The tiles have worms in them, a cavern of tunnels, little perforations for a network of bugs and critters to crawl through. That I was sure. I tumbled over old newspapers, rickety tables that weighed a hundred tonnes, said hi to the old uncle that lived in this one-room flat. A cockroach wriggled, desperate to catch one last breath.
I step into a brightly lit house, faces greet me, ask me, just why was I so late. I sheepishly tell them I had come from somewhere, that I would explain later. I had to bathe first. It was already bad enough being late for a class reunion, let alone ask to shower. But that was just how it was. I flicked specks of paint off my forearm, scrubbed dirt from between my toes. Goat’s milk soap ran down my body. I felt clean for the first time in four hours.
There were bedbugs after all, in between the tiles, behind little pockets of uneven paint that decked the walls. There was a rusty bed frame that needed moving out. Then there was us, the four of us. Just standing there.
Someone told me to try the Vietnamese spring rolls. That they were made specially for me. Someone told me to eat more chicken rice. The wine was waiting behind in the pantry. I was from this and that school doing this and that. That’s nice, nice to know you’re doing well. Why, thank you. I am quite happy where my life is headed. Life, ambitions, dreams. Silence. The sound of wine being poured. Cabernet Sauvignon. It has been four years.
Uncle has gone to McDonalds to sit so we don’t know what to throw away. We grabbed random items, pulled them aside, away from brown walls once white. A mahjong case thick with dust, a relic of money won and lost. Heaps of clothing unfolded. Tin cans amid leftover food. Cigarettes. More dead cockroaches. Small specks of black peppered walls and floor. Bedbug eggs? We didn’t want to know. We swept away the dust that crusted the spaces behind, the spaces no one was ever meant to see. Maybe that’s what history really means.
Who wants more wine? And so more wine is passed around. The mood is convivial. Remember when we used to do this and that and that and this? The spring rolls were fantastic, vegetable fresh and prawn crunchy. We talk about stuffy classrooms and the stressful syllabus, about idiosyncrasies that didn’t seem to have changed. We talked about what used to be us, now in a distance but still looking bright. And we laughed even more. There were still paint flecks on my toenails.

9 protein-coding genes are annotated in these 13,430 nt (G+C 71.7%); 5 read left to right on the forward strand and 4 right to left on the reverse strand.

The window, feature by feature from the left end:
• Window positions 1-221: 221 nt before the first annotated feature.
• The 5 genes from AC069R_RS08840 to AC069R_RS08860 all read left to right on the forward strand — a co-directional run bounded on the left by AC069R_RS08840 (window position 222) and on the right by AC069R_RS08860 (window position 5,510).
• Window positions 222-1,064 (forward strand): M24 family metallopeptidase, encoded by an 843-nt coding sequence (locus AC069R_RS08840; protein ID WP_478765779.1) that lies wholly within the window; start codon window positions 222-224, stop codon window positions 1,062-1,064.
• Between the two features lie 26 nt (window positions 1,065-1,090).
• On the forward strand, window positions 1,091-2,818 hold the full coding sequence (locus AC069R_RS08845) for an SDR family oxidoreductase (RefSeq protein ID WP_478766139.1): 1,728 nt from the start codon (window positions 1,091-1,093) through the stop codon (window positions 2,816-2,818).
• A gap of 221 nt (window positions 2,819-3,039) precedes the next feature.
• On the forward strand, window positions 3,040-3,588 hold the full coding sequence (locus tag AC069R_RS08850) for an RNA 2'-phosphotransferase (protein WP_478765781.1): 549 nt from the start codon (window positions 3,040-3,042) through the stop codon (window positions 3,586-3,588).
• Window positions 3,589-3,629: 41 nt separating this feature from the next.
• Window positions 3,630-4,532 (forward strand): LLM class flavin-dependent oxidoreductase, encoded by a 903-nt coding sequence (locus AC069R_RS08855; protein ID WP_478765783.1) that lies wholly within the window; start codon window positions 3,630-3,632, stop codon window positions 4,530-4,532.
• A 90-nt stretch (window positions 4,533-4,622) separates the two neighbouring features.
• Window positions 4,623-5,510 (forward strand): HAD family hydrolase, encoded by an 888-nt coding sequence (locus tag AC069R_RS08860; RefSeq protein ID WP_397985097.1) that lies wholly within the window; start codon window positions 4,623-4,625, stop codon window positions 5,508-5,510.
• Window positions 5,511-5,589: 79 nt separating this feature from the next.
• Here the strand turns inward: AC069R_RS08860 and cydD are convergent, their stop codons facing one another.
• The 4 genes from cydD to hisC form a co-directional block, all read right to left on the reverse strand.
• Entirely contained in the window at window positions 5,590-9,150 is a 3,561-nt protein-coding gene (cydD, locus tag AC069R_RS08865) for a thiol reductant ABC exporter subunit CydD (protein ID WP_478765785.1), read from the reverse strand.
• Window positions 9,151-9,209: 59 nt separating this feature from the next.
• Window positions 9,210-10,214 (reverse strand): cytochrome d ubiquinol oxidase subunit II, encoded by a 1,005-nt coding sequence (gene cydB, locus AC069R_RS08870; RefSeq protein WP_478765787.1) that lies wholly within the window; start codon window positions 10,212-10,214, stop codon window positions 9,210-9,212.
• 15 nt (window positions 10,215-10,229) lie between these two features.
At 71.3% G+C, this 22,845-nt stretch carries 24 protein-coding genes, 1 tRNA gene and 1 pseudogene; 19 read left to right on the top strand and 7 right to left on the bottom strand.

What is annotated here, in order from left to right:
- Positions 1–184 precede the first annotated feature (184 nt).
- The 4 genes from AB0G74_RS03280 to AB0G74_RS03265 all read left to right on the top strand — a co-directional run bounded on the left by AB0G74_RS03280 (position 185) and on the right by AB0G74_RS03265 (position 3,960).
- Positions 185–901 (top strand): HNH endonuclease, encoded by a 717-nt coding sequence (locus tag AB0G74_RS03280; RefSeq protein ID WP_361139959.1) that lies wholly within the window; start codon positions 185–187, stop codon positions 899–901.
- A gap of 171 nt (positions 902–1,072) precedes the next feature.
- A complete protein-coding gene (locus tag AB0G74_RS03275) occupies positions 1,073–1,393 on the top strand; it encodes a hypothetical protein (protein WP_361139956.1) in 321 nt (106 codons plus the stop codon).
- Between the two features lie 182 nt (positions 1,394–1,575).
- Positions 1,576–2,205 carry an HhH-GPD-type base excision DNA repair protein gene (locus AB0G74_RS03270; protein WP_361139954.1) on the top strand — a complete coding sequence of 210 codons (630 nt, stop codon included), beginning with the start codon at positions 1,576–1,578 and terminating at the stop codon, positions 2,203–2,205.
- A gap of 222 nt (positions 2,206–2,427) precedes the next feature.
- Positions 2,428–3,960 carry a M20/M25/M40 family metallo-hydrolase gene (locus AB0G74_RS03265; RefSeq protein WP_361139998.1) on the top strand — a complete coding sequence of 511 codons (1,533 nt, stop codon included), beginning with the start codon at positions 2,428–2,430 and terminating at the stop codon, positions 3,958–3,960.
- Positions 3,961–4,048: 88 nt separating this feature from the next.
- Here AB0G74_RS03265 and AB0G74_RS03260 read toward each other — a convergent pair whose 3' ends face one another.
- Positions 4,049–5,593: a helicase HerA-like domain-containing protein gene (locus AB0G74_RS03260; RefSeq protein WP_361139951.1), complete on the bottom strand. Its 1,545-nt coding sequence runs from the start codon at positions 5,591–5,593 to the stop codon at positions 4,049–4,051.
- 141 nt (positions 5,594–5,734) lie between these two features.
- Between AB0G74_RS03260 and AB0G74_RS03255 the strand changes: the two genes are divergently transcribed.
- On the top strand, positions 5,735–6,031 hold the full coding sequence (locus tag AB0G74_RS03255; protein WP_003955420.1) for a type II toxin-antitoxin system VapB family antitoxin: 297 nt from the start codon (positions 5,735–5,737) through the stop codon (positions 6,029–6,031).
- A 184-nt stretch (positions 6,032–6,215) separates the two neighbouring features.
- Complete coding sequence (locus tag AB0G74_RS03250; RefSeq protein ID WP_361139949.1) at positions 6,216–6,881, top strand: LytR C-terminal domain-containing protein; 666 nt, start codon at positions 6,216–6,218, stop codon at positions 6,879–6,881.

We began by scrubbing the walls of their history of dirt, and painting them over with our own narratives. The paint gleamed white at first, but dulled to beige as it dried. I still wonder why.
We go in a circle now asking each other what we’re doing. She’s about to work in public relations. He’s going to be a lawyer. I tell them I want to write a novel. It’s like an orientation activity but this was hardly orientation. This was in fact the exact opposite.
Before I knew it I had to leave. A class reunion, I told the other volunteers. Goodbye old house, goodbye the walls that we painted over. I didn’t get to say goodbye to the old uncle that left for Mcdonalds. I packed up to go. There was some sadness in the leaving. A self serving sadness that made me feel better; because what’s worst than leaving this place and feeling good? You had to feel bad for not helping more. Always. That’s what makes you a good person. No?
We had our time back in the days and we laugh about them because nothing comforts people more than a shared history. Forget suffering, because suffering is okay if it’s shared. And in many ways it was shared between us, this group of people who were put together, by and large by random, and given these challenges. Fight for your academic future, they said. And so we did. We fought. And our laughter is the proof that we survived to tell the tale.
I walk down the side of the road. Construction on both sides, the sun is beaming down weakly through the haze. Cars pass by, none of them an available cab. Don’t complain, I tell myself. Your existence is the definition of privilege. You never had to fight it out. Being late for a class reunion would be the least of your worries. Having to bathe at your friends house is just the first luxury of a life inundated with them. You have nothing to complain about, this life is perfect as it is.
I travel home with one of my former classmates. I tell her about what happened before I arrived. That volunteering was nice but it comes with its burdens. She told me some of her concerns. She told me about her grandparents who are hoarders. Who have a hard time letting go of things. And why was that so? We never truly try to understand before telling them to throw things away. I said that we should perhaps listen to their stories. But that’s just me and I’m all about stories and perhaps the world doesn’t work that way. The conversation veers to something else as the bus moves along.